If you use software or conditions to purposefully max out your machine, it's going to warm up fast. That isn't a representation of how it will run in normal circumstances. Some of these posts, have been wildly misleading to new users. Even to the point that some new to Macs, are wanting to open their machines, immediately voiding their warranty (big trouble if they end up actually having problems..), to play with things they ought not bother. In another thread, myself, and another user tested our 2010 and 2011 MacBook Pro's, side by side. My 2010, is a maxed out 17 inch, and my 2011 is also maxed out for it's production run too. (both minus SSD's) Under every condition, stressing it to the limits, or idling/doing light work, side by side, they are virtually identical in temperature. I believe mine was a 4-5 degree variance at the very most. Under every condition. The other user, tested his equally comparable 2010 and 2011 15 inch machines, with similar results. Both within a few degrees of each other also. Thus far, no one has tested (or posted about it) a 2010 and 2011 13 inch, of equal option level to each other, so they may indeed be problematic for 2011, or they may just be that much more common so more people are posting about them.

    Nearly identical operating temps under every condition, with the 2011 in both our cases being much faster than their 2010 counterpart. And in our cases at least, we can prove it, undeniably.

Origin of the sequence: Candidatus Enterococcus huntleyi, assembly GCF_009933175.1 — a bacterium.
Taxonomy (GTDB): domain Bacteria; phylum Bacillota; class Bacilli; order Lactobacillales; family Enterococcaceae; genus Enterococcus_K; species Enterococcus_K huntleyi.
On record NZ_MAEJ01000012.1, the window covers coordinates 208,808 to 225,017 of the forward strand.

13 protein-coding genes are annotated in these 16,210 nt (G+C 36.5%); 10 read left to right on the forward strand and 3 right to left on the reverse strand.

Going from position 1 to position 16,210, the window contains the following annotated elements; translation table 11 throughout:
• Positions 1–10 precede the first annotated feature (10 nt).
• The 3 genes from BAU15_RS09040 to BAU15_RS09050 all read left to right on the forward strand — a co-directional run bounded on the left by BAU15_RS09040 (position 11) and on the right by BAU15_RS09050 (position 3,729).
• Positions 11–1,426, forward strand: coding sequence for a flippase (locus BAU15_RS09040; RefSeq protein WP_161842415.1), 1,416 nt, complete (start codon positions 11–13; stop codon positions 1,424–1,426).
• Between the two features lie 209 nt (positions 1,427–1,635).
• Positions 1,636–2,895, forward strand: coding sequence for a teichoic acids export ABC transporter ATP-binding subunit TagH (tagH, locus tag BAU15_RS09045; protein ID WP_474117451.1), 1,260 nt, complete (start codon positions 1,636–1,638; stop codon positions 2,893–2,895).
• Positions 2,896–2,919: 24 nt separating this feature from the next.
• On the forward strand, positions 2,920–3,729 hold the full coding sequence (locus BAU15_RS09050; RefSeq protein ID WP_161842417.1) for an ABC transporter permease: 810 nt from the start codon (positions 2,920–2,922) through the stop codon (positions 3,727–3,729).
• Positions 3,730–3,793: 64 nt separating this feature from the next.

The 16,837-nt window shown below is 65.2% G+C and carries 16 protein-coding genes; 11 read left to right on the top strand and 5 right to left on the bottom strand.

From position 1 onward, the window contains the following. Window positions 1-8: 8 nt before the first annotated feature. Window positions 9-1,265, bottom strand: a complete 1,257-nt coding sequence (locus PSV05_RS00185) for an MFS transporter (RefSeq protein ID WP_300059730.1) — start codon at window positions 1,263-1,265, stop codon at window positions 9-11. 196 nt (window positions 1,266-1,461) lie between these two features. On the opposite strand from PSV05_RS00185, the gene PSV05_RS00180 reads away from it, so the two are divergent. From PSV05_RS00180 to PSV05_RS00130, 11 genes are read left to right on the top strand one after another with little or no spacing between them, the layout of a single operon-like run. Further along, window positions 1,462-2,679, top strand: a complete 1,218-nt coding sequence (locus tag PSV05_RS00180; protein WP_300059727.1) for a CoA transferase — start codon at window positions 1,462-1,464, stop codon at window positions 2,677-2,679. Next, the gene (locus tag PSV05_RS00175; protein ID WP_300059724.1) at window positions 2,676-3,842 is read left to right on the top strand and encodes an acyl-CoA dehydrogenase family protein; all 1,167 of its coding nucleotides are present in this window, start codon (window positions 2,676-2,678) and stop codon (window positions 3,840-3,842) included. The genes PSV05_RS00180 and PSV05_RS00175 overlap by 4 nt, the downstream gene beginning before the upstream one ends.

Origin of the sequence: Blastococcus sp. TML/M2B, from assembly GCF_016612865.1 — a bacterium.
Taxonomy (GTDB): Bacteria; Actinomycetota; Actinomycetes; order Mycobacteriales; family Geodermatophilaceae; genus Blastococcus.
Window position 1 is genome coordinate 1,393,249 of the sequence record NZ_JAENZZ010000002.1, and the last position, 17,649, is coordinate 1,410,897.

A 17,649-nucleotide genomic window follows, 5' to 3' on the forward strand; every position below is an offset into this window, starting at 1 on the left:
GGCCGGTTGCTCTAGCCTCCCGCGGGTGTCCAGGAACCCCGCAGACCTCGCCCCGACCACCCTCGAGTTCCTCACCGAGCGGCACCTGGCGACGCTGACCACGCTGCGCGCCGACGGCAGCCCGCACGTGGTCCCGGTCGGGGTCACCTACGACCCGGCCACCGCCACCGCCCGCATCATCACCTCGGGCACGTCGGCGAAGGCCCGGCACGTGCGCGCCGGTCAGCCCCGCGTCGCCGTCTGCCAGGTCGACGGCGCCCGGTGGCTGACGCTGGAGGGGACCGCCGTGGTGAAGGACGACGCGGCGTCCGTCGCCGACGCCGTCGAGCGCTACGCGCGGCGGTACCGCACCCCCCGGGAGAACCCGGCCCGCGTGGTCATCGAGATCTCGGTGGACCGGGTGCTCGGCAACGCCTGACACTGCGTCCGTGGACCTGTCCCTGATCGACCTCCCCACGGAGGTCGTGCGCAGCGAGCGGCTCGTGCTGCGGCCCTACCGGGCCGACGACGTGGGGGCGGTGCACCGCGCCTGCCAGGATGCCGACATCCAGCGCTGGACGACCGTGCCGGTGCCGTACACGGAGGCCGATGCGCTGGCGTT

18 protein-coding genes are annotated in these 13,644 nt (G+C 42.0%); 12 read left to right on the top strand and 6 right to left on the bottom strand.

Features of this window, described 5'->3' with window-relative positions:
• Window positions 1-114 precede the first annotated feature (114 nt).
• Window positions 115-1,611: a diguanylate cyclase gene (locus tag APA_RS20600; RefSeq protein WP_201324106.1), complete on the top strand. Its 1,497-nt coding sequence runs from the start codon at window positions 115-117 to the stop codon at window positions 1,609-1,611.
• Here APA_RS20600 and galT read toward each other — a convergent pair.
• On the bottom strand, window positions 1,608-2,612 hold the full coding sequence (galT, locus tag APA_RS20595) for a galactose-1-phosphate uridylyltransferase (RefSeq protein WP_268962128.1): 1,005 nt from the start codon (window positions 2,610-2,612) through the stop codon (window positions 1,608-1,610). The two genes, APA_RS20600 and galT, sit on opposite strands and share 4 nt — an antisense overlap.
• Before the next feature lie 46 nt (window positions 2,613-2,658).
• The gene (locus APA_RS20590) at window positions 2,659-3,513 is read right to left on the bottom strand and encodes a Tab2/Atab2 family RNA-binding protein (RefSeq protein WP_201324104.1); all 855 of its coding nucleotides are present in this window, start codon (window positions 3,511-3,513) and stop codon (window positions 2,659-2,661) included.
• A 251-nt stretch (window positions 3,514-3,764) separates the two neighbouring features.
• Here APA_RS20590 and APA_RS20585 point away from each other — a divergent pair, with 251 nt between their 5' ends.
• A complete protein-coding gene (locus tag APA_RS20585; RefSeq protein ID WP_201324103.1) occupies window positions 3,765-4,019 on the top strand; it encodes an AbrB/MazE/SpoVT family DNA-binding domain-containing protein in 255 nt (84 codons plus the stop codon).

At any rate, use it how you'll normally use it, and it will give you a good representation of what it will run at for you. If anything goes wrong, you're covered 100% by Apple :) If you feel it's too warm, just take it in! They are there to help, and answer questions. Just don't let people scare you. Some try pretty hard come refresh time every year. When I got my 2010 iMac I let people's nonsensical posts about them, terrify me into nearly returning it. Someone posted actually useful info, and I just let it go for a week, and realized it was perfectly fine. But also, there are some threads with real concerns, and repairs/replacements having been done by Apple, and if you develop real issues, do have Apple look at it immediately!

    Edit: I should also add, I don't mean that every post regarding heat is false or trying to scare users. But some, are, and new users need to be aware that not every one of these things is a nuke waiting to melt the world :)
     
  13. 2Turbo macrumors 6502

    2Turbo

    Joined:
    Feb 18, 2011
    #13
    Even though RAM won't lose my data, I'd rather verify a problem right off the bat by runing MemTest. With HDD's I like running a speed benchmark, and full sector error test.
     
  14. GGJstudios macrumors Westmere

    GGJstudios

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    May 16, 2008
    #14
    I understand the obsession with tests, coming from a Windows experience. While you can run all the tests you want on your Mac, they're completely unnecessary.
     
  15. 2Turbo macrumors 6502

    2Turbo

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    Feb 18, 2011
    #15
    Even HDD and RAM tests? :rolleyes:
     
  16. GGJstudios macrumors Westmere

    GGJstudios

    Joined:
    May 16, 2008
    #16
    Yes, even HDD and RAM tests. :rolleyes: